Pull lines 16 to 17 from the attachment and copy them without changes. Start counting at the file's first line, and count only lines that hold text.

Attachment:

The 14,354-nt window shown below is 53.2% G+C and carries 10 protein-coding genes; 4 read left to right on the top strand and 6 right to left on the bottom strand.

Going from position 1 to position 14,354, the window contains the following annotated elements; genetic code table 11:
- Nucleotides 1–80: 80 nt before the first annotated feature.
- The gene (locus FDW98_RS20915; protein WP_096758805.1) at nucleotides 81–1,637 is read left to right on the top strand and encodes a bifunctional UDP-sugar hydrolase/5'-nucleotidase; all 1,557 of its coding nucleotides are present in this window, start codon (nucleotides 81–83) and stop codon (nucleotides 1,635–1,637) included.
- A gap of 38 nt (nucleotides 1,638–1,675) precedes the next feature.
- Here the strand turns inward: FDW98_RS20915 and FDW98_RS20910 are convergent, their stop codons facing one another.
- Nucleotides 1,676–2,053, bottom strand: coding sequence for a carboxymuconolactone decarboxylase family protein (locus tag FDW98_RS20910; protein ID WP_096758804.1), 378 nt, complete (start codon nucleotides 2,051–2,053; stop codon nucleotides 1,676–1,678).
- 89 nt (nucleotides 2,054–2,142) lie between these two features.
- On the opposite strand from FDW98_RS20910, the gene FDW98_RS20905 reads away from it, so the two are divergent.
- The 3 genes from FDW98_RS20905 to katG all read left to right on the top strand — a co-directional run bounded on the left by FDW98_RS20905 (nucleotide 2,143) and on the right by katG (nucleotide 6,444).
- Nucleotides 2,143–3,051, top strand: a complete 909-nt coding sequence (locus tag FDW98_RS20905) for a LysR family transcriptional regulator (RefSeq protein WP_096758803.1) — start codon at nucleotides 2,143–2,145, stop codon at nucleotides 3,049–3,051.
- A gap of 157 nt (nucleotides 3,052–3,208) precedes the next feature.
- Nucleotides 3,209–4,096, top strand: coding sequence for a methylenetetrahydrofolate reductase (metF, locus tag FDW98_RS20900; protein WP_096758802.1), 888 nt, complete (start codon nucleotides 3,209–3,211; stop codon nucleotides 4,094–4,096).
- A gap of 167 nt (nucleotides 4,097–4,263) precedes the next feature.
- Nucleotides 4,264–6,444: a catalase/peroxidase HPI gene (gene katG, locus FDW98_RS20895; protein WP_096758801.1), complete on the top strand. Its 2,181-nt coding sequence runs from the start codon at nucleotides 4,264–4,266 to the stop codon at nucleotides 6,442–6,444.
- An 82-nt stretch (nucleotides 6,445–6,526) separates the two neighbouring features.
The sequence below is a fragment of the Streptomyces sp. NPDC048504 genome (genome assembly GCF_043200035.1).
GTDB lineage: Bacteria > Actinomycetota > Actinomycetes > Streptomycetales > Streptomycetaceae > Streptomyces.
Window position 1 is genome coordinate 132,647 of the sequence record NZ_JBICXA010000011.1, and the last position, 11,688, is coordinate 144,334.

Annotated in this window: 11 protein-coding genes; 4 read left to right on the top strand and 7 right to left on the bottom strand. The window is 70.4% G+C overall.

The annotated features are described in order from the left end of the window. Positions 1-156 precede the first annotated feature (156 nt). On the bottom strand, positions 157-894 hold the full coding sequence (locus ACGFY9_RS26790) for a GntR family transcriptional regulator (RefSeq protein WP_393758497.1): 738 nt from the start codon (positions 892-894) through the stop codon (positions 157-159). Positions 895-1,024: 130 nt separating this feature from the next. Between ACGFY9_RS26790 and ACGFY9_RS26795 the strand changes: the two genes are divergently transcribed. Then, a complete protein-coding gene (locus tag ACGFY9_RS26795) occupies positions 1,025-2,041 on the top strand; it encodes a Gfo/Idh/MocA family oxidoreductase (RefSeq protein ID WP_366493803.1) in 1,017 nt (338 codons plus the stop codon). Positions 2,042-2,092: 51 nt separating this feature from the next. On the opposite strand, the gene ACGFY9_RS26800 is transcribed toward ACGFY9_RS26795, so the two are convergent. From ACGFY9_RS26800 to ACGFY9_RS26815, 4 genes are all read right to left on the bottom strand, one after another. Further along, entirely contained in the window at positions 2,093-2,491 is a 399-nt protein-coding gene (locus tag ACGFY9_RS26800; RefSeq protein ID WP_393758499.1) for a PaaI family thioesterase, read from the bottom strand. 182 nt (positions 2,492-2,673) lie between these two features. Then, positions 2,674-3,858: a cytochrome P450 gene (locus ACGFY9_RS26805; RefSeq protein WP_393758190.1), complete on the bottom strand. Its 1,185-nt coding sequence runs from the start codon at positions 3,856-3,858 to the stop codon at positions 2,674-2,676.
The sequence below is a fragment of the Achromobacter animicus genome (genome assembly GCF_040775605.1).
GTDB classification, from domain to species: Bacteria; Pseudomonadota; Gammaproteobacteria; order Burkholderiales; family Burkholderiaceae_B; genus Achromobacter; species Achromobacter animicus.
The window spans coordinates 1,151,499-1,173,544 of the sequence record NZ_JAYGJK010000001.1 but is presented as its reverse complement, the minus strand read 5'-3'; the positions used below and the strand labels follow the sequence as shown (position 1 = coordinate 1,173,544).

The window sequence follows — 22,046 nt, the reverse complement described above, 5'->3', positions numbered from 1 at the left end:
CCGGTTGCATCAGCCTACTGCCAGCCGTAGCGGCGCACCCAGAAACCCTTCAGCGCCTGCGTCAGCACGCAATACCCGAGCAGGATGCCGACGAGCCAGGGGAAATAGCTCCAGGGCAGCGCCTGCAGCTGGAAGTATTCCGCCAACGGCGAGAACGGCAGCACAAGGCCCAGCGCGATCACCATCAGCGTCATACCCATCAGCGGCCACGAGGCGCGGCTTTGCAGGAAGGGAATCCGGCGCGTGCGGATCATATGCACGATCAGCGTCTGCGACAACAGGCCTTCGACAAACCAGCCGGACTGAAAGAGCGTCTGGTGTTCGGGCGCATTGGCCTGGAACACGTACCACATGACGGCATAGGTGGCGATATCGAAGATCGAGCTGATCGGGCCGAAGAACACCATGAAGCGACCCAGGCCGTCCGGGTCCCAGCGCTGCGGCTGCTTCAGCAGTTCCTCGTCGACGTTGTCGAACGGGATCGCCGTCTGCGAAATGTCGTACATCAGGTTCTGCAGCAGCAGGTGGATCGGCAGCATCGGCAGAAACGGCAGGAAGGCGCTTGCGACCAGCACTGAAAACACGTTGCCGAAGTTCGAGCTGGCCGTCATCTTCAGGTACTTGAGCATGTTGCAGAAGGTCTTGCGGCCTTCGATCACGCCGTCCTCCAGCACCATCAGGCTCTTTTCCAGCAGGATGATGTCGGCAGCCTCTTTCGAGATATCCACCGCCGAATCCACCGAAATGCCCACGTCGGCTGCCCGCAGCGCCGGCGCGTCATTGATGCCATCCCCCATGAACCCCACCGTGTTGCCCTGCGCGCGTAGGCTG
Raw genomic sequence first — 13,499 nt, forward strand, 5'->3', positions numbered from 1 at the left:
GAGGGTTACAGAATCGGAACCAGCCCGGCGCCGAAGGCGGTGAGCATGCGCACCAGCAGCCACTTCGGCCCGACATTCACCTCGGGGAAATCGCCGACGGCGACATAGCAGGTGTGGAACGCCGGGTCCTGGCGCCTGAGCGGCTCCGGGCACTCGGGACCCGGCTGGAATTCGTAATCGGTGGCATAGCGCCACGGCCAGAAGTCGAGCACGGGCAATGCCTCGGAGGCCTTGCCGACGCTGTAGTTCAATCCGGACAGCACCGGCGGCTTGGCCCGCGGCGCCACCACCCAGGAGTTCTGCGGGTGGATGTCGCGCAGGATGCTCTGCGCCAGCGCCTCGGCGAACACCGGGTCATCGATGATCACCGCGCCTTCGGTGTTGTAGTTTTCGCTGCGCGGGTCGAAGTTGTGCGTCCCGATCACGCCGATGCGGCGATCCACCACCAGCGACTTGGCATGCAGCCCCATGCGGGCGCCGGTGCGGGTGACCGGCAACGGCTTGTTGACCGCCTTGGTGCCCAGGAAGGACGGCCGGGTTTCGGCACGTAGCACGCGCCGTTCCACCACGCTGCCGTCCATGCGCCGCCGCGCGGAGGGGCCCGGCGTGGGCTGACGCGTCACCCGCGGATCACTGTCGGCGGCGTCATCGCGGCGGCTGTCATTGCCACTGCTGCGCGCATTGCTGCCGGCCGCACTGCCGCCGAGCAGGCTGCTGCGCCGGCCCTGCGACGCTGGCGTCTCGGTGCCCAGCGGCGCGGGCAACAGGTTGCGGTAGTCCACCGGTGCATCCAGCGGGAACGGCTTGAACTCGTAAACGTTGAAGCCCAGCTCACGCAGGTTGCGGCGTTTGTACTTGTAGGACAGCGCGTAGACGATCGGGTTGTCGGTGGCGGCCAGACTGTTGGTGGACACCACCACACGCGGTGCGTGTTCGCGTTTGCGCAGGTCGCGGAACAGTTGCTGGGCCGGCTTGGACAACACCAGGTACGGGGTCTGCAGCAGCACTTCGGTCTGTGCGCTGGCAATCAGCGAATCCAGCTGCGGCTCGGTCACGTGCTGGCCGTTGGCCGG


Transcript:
- An 82-nt stretch (nucleotides 6,445–6,526) separates the two neighbouring features.
The sequence below is a fragment of the Streptomyces sp. NPDC048504 genome (genome assembly GCF_043200035.1).